MONEY AND POLITICS: THE CASE OF PARTY NOMINATIONS IN KENYA. INTRODUCTION The impact of money on politics is unquestionable. The availability or otherwise of money has enormous influence on the conduct and nature of general elections in all democracies whether consolidated or transitional. It is now common knowledge that elections have become very costly not only to the governments that have to manage them, but also to the political parties and individual candidates. The high costs of elections have direct bearing on two ingredients of electoral democracy, namely, popular participation and fair contestation. Indeed, it has been argued that the large sums of money spent in elections have had tragic effects on democracy including deterring citizens from political participation.1 There is also the danger that as elections become more expensive and campaign spending increases considerably, effective participation will be absent from the election campaigns. This is likely to lead to the poor losing confidence in the efficacy of their contribution to the democratic process.2 Another effect is that when elections become expensive, fund raising becomes the preoccupation of politicians thereby distracting them from public policy making and their role as trustees of public interest. The role of money in politics is a major concern, for any nation that adheres to democratic tenets. This raises concern because wealth creates unequal opportunity for participation.3 The source of funding itself is also a vexing issue, given that corporate funding of the political process generally increases non-participation in self-governance; it can be said to have the perverse effect of minimising democracy and promoting the inevitable elite plutocracy. However although it is evident that the cost of elections is high there is lack of comprehensive data showing, on the one hand, what the political parties and their candidates spent in any given election, and on the other hand, what state organs responsible for the management of elections spend. Parties are reluctant to expose their expenditure data, whether this is for presidential, parliamentary or sub-territorial elections. Since the process of electioneering is a multi-activity undertaking by political parties, it requires heavy financing which in turn influences electoral competitions and outcomes. However, if only certain groups donate and only a select few receive money, then the electoral marketplace becomes limited to only those with means to gain entry. In addition, the buying of votes as well as unethical receipt and expenditure of funds, can have a corruption influence in the governing process. The end result is that under such circumstances money can lead to negative consequences such as decreased competitiveness and corruption.4 In this handbook we concentrate on the impact of money in party nominations since the return of multi-party politics in Kenya in 1992. In particular, we address the implications of the various modes used by parties and individuals in financing their respective party nominations and how this affects the broader democratisation process in Kenya. CAMPAIGN AND PARTY FINANCE Political financing broadly defined includes finance of party activities in elections and during nonelection periods.5 It can also be described as the funds received and spent by political parties and candidates in election campaigns. Such campaign as envisaged in this definition includes both party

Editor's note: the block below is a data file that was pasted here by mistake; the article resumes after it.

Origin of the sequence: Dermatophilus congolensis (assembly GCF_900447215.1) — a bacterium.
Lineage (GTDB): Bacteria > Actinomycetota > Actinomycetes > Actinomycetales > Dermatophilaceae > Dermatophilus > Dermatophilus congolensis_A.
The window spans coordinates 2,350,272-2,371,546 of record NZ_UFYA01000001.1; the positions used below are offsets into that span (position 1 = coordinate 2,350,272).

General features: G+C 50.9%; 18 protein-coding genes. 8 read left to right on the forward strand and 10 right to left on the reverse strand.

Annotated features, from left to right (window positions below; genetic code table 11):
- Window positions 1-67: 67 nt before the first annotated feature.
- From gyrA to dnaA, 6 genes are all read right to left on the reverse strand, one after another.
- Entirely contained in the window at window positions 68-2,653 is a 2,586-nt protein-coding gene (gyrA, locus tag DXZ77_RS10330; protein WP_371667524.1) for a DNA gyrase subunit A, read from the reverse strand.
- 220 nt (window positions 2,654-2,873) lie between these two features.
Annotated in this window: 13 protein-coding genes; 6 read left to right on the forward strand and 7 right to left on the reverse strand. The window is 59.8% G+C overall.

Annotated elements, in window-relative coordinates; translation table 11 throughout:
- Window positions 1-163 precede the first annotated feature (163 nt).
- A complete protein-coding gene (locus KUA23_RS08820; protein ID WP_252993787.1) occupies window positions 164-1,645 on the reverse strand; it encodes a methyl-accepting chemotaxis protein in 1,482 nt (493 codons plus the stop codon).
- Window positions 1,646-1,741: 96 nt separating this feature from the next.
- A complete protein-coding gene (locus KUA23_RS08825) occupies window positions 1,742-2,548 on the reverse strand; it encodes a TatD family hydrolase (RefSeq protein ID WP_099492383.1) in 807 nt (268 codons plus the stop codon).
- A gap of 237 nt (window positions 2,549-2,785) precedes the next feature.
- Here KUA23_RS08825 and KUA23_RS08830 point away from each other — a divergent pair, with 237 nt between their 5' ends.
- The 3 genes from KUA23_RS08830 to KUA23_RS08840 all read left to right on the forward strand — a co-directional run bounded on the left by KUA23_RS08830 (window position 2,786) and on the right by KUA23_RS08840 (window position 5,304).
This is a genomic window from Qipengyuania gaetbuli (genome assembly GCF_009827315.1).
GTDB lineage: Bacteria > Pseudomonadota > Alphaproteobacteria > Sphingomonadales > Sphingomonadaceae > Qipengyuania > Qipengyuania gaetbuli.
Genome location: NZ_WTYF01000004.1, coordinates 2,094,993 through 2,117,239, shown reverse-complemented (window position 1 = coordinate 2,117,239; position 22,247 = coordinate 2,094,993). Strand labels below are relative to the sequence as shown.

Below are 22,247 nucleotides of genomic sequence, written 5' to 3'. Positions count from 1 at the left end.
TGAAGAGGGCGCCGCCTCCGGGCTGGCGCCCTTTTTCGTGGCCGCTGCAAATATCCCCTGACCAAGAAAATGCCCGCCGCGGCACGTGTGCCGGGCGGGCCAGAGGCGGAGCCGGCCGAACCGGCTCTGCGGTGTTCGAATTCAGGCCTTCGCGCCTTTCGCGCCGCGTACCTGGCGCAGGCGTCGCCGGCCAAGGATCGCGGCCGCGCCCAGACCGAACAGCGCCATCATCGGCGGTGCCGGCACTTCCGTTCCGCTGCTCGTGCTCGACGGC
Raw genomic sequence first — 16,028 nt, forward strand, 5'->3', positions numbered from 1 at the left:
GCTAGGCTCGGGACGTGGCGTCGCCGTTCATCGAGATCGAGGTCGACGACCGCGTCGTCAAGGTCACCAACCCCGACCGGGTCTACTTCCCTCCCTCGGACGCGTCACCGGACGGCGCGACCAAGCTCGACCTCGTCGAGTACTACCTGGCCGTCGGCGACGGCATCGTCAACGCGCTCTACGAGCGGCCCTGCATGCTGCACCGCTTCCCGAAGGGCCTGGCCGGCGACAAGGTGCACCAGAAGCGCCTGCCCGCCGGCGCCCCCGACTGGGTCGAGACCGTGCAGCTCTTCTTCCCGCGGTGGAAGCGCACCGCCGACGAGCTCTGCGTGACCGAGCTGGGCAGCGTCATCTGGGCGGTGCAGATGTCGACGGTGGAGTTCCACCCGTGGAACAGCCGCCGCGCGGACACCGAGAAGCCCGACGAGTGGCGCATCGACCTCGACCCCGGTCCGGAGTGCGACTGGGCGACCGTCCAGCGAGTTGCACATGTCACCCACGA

and individual campaigns since both need resources.6 Political finance is therefore both the object and result of political processes. The funding of parties and campaigns is determined by policy decisions of politicians. In new democracies, it must not be treated solely as a problem but a means to create a basis for democratic government. The challenge therefore is to find the best way of matching the need for sustainable financial base for the parties with the wider public interest of curbing or...
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